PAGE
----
How Build Back Better Bill’s Failure Could Hurt SF’s Most Vulnerable

A street view of a complex of three-story apartment buildings.

The Build Back Better Act included $65 billion to repair, renovate and in some cases replace existing public housing units across the country that are in dire need of fixes, such as the Plaza East development in San Francisco pictured here.

San Francisco could lose out on hundreds of millions of dollars for rental aid and affordable housing construction with the expected collapse of the Build Back Better social spending and infrastructure bill.

The White House touted the $1.75 trillion spending package as having the “single largest and most comprehensive investment in affordable housing in history,” with $150 billion in housing assistance for low-income tenants. Sen. Joe Manchin, the West Virginia Democrat, derailed the bill by refusing to provide the key 50th vote, prompting some Democrats in early January to press for breaking up the package into separate bills that could end up leaving out housing assistance altogether. Manchin did not respond to a request for comment.

The programs included in the legislation would have allowed San Francisco to offer more subsidies to low-income tenants, repair poor living conditions in public housing and encourage the construction of more affordable housing.

“It just feels like a tremendous missed opportunity to really address a real human need and make major investments in housing as infrastructure,” Michael Lane, state policy director at SPUR, the San Francisco Bay Area Planning and Urban Research Association, said of Build Back Better. “We’ve been left adrift now by our federal government.”

Securing federal funding to address the housing crisis, both historically and in recent months, has proved difficult. Lane wanted to see housing affordability addressed in the bipartisan infrastructure bill that Biden signed into law in November 2021, but when funding for housing was cut from that bill, advocates shifted their focus to Build Back Better.

“It’s been so hard for so long to build affordable housing, to support low-income people that on numerous occasions, people, myself included, thought that Build Back Better is a pipe dream fantasy,” said Sam Moss, executive director at Mission Housing Development Corporation, an affordable housing nonprofit in San Francisco. “But we’ve gotten so close now that we’ve proven that it could be a reality.”

Advocates for low-income residents, nonprofit housing leaders and policy analysts highlighted three main components of the bill that could have increased the availability of affordable housing in San Francisco and significantly improved the lives of low-income tenants, many of whom are people of color: the infusion of funds into direly needed rental assistance programs, tax credits to ramp up construction of affordable housing and funding to address dilapidated conditions in government-subsidized public housing.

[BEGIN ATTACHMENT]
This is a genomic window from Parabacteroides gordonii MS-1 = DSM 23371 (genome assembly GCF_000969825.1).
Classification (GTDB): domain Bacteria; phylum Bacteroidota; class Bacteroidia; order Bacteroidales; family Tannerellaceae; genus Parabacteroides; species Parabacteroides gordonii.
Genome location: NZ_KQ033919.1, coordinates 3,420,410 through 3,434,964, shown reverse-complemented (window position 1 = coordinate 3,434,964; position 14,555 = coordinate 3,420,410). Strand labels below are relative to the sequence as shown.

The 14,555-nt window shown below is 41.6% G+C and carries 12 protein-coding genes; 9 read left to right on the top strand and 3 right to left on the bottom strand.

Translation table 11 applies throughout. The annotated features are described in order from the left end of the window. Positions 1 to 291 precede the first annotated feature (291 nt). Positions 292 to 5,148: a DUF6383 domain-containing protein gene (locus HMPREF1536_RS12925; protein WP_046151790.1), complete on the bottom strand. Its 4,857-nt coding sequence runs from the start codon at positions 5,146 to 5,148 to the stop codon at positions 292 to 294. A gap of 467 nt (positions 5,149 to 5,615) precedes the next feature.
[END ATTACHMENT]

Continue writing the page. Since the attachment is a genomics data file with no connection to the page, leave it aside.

Housing as a health strategy

Amie Fishman, executive director of the Non-Profit Housing Association of Northern California, emphasized the need to redress historically unjust housing policies and alleviate suffering from the coronavirus pandemic.

“The housing investments from the Build Back Better package are absolutely critical for our most vulnerable communities,” Fishman wrote in an email before Manchin announced his opposition to the bill. “Especially here, in the most expensive rental market in the nation, we must honor the foundational role of housing not just in COVID prevention, but also for recovery and rebuilding.”

Advocates cited mold and lead paint in living quarters among their top priorities. They also point to unstable access to housing, a burden that falls disproportionately on Black and indigenous people and other people of color, as a health problem.

“There’s a level of stress when housing is insecure, that is its own health risk,” said Melissa Jones, executive director of the Bay Area Regional Health Inequities Initiative, a coalition of Bay Area county public health departments. “We don’t spend enough time thinking about housing as a health strategy, because I think if we did, we would think of housing as a human right.”

Households including people of color are far more “cost-burdened” — meaning they spend more than 30% of their income on housing — than white households.

In 2019, 43 percent of Black, 40 percent of Hispanic and 32 percent of Asian households spent more than 30 percent of their incomes on housing, according to a report on the state of the nation’s housing in 2020 from the Harvard Joint Center for Housing Studies. Just a quarter of white households faced the same cost burden.

The shortage of affordable housing and homeownership leads to a lack of family stability and educational attainment, especially in the midst of the pandemic, said Maureen Sedonaen, chief executive officer at Habitat for Humanity Greater San Francisco.